Czech health minister breaks virus rules, asked to resign

Virus Outbreak Czech Republic

PRAGUE (AP) — The Czech Republic’s prime minister called on his health minister to resign or be fired after he broke strict government restrictions to slow a record surge of coronavirus infections and visited a Prague restaurant.

Prime Minister Andrej Babis said Friday he will meet with the country’s president later in the day to discuss a possible replacement of the minister, Roman Prymula.

“There’s no other solution than his resignation from the post,” Babis said. “It shouldn’t have happened."

“If we want the people to abide by the rules ... it is us who have to set an example,” Babis said. “We can’t preach water and drink wine.”

The Blesk tabloid daily said Prymula met with Jaroslav Faltynek, deputy head of the senior government ANO, or YES, movement led by Babis in a Prague restaurant on Wednesday night. Photographs published in the paper showed that Prymula also didn’t wear a mandatory face mask.

Restaurants are closed in the Czech Republic because of the pandemic, and it wasn't immediately clear if the establishment was open or if the owner only allowed Prymula and Faltynek in to dine there.

The revelation has shocked the country, which has been hard-hit by the pandemic. At Prymula’s request, the government has approved tight restrictions to slow the surge that is threatening the entire health system.

The junior government coalition party, the Social Democrats, joined the opposition to demand Prymula’s resignation, calling his behavior “absolutely unacceptable.”

Prymula denied any wrongdoing and refused to step down, further escalating the crisis. He said he was invited to participate in a meeting with a hospital director and only went through the restaurant to a private space where it took place.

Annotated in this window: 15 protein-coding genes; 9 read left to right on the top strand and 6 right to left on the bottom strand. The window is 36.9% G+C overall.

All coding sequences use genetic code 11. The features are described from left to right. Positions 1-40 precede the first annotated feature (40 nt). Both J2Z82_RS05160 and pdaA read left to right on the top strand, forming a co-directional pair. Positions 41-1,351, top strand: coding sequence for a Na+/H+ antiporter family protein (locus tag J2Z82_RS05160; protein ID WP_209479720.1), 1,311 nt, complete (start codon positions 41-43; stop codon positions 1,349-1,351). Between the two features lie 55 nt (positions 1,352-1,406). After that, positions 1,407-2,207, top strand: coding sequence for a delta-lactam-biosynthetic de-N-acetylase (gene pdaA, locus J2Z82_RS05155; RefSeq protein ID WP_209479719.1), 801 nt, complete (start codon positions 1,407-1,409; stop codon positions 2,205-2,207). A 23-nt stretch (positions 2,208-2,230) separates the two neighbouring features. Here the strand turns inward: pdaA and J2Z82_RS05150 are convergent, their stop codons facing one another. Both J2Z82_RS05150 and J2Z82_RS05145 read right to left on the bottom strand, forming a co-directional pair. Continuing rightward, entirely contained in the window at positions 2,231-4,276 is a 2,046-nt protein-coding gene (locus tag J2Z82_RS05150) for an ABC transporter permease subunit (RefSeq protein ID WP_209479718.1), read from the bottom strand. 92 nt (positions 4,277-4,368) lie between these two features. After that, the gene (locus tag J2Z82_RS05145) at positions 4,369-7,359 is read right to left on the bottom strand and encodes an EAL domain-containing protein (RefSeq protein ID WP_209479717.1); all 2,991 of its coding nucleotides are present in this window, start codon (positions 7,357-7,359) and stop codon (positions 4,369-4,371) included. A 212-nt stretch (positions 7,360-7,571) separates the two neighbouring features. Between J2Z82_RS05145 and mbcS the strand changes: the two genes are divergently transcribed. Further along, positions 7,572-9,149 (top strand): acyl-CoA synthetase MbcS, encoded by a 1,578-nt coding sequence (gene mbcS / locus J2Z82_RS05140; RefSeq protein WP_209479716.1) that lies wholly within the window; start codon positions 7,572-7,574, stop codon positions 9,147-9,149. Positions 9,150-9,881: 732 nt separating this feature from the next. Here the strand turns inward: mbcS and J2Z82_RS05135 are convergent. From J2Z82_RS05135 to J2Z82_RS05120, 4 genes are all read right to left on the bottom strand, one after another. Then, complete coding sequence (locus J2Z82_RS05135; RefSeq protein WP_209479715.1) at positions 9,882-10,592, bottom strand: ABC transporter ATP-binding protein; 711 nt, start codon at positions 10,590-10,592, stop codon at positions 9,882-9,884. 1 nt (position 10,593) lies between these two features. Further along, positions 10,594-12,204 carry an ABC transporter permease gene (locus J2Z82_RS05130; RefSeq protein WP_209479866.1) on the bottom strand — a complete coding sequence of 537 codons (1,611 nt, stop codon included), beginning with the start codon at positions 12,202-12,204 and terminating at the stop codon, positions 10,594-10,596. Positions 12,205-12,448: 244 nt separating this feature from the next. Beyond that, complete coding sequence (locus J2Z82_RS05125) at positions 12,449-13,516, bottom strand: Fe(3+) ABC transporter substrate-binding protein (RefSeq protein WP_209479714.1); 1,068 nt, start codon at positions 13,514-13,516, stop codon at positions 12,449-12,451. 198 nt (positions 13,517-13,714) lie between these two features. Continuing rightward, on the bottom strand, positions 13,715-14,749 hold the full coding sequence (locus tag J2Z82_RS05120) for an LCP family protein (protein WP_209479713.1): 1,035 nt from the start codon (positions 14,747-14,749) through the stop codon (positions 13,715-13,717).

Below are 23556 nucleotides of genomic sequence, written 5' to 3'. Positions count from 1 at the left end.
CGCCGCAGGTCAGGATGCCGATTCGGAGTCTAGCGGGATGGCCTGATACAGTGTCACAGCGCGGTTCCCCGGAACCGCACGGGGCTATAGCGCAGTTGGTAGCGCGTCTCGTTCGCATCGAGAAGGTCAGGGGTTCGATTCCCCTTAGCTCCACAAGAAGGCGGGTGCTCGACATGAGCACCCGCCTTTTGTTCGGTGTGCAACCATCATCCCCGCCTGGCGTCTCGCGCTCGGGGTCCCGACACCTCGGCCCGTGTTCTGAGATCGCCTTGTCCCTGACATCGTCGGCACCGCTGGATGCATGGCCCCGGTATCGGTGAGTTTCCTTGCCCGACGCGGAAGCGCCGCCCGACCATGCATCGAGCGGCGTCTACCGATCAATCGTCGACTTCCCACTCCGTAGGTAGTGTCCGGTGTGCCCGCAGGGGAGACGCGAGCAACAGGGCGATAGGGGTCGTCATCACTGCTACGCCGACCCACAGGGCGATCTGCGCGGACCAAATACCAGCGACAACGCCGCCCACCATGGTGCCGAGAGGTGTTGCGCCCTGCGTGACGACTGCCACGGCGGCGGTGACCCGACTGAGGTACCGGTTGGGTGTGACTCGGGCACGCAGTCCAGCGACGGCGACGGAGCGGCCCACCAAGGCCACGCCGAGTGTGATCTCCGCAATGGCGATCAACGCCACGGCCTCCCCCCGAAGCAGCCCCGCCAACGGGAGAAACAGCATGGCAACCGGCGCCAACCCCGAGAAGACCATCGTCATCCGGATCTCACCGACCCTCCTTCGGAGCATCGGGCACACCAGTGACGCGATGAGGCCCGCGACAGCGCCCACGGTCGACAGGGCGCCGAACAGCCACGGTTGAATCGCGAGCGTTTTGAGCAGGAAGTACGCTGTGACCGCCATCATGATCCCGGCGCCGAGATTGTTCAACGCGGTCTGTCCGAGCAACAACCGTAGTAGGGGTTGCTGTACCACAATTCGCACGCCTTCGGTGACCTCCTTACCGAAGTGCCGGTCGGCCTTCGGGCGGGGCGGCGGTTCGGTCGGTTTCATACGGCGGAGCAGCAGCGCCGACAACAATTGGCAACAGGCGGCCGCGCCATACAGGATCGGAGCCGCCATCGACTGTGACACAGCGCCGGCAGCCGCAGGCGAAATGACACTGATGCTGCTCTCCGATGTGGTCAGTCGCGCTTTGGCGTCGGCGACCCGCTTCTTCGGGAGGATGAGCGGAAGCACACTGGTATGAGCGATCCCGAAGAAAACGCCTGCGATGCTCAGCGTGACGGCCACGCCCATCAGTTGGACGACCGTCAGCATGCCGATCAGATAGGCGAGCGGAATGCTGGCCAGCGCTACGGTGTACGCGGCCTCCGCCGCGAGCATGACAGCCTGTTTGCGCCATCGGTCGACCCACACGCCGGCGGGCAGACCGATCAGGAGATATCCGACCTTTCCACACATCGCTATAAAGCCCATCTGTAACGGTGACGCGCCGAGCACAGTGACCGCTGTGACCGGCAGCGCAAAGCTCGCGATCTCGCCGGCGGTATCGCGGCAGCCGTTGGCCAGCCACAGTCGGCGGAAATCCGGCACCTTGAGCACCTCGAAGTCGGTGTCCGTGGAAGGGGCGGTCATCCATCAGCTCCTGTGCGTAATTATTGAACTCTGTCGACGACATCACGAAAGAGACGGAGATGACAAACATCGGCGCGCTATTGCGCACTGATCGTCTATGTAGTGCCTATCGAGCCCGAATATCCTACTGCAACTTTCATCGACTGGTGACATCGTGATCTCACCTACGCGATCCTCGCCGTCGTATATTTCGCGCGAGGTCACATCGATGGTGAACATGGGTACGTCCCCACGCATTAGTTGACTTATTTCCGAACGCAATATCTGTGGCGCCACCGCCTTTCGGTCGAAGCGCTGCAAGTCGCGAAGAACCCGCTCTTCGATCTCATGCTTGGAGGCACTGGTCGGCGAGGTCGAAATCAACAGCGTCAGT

“I haven't broken anything,” he said.

Faltynek apologized for the meeting and said he asked Prymula to meet to discuss a special parliamentary ysession that is set to approve a plan for NATO military medical personnel to come to the Czech Republic to help their local colleagues.

Before he became health minister, Prymula was a deputy health minister who led the government’s response to the coronavirus pandemic for a time in the spring.

The country recorded a relatively low number of COVID-19 cases and deaths then compared to hard-hit Western European countries such as Italy, Spain and Britain.

Prymula, an epidemiologist, later assumed a different post, as a government health care envoy.

He was appointed only a month ago as a “crisis manager” to lead the country’s response to the pandemic as new infections were on a steep rise.

Prymula became health minister on Sept. 12, and he imposed a series of tough regulations in attempts to slow the steep rise of infections. Bars, restaurants and schools are closed, as well as theaters, cinemas, zoos and many other locations. Professional sports competitions are banned.

Just hours before the incident in the restaurant, Prymula and Babis announced the country was returning to a lockdown like in the spring with new restrictions that limit movement, close many stores and services and limit public gatherings to two.

Prymula said the health system would collapse around Nov. 10 if the measures weren't taken, Prymula said.

Calling the current situation dramatic, he recently tweeted in one of his videos: “I’d like to call on all of you to stay, if possible, at home.”

The day-to-day increase of new confirmed cases reached 14,151 on Thursday, the second biggest after a record of almost 15,000 set a day earlier. The country has confirmed 223,065 positive cases, about a third of them in the last seven days while 1,845 have died.

The number of people hospitalized with COVID-19 is 4,777, with 735 in serious condition.

The seven-day rolling average of daily new cases has risen over the past two weeks from 32.81 new cases per 100,000 people on Oct. 7 to 92.88 new cases per 100,000 people on Wednesday.

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